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Saturday, June 19, 2010

Hanging up the Jockstrap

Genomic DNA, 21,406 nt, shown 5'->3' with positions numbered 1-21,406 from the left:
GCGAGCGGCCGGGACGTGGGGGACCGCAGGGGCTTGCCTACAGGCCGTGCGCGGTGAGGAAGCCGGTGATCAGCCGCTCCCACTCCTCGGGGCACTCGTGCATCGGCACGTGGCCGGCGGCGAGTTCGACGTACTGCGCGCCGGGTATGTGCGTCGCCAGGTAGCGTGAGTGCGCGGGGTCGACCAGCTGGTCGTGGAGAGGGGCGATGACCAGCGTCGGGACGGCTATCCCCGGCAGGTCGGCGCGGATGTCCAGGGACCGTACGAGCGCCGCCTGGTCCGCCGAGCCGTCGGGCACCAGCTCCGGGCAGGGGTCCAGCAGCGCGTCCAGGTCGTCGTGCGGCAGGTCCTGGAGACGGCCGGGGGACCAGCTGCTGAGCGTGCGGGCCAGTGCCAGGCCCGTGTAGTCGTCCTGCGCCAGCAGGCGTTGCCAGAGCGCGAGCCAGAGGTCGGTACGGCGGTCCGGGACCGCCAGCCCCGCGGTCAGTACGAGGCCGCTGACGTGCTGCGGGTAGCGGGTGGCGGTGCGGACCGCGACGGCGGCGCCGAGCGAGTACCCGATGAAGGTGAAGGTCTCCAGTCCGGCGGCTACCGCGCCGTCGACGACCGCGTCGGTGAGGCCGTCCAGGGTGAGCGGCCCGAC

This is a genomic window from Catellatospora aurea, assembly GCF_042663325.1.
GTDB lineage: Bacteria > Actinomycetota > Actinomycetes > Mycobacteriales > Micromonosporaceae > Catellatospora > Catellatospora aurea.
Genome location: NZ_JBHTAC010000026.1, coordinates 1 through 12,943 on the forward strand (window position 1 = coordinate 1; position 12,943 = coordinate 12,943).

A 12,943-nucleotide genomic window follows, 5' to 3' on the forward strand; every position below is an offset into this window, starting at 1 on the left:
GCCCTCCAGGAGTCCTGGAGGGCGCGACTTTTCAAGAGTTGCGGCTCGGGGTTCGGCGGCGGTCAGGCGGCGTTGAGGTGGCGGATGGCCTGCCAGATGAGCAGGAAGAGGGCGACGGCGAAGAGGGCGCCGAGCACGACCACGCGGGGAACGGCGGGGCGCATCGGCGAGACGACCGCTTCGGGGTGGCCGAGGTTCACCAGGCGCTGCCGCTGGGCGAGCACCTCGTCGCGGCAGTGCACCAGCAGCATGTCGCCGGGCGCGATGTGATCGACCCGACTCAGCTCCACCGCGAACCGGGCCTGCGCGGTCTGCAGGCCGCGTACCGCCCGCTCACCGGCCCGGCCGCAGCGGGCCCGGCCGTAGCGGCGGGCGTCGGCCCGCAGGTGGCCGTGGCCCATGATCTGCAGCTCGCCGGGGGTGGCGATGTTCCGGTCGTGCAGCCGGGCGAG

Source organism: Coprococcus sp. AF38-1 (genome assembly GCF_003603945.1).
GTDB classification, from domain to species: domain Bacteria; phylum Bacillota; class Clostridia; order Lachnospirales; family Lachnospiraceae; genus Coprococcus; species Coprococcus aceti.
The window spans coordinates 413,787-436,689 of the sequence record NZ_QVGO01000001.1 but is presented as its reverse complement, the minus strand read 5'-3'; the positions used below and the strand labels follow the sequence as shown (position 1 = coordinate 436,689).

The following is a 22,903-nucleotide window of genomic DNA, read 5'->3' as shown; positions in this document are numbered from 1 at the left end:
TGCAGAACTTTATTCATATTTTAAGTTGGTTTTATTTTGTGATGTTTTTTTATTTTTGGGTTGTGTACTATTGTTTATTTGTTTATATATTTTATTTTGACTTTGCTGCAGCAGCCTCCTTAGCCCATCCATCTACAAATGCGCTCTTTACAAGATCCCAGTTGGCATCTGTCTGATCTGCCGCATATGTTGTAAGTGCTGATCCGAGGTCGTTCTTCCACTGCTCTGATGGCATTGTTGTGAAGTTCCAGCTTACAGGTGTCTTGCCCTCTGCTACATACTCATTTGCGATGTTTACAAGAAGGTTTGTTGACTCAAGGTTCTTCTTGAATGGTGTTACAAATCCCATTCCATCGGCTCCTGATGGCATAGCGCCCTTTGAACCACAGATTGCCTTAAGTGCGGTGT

Once upon a time I was lean and hungry.  I worked overtime to acquire three masters’ degrees.  After personal computers came out, I bought computer books three inches thick and studied them with a passion.  I took computer courses at night and felt deeply that I had to learn all I could to prepare myself to serve.  I couldn’t force someone to give me a job or promote me, so I would do all I could do on my side to be ready just in case.  And my work paid off.  I eventually did get promoted and got a job working with computers.  Today, I was offered an opportunity to take more courses without additional charge to the organization.  All I would have to do is apply myself and do the online equivalent of reading three inch thick computer books.  I could study most anything pertaining to computers or Microsoft software.  The opportunity to learn more is vast.  But I find myself reluctant to take on the challenge.  I am not 33 with a career before me; but 66 with retirement looming within four years.  I am meeting all work related requirements now and don’t feel challenged to do more.  I am, in a phrase, fat and happy.  There was a time I would view such an attitude with some disgust.  I further would see it as sad that a person had given up on life.  Well, in a sense, I have given up.  The fire is not in the belly.  I do not feel the compelling urge to achieve greatness.  Maybe I’m just getting intellectually flabby.  On the other hand, maybe I’ve learned to be content with life as it has developed.  I am ready and willing without embarrassment to plead ignorance on a whole host of issues.  This ignorance is vast but not daunting for I have found that it is widely shared by everyone in one way or another and is kind in its capacity to realize a degree of humility.  Sometimes there is a compelling decency in hanging up the jockstrap, in saying “no” to more and more.  I am not the master of my fate, the captain of my soul.  That attitude was fine in theory and may even have proven a bit beneficial in practice.  Now, however, I am content to be a sojourner upon a sea of shared responsibility.  The achievements of others will be my safety net, my golden parachute.

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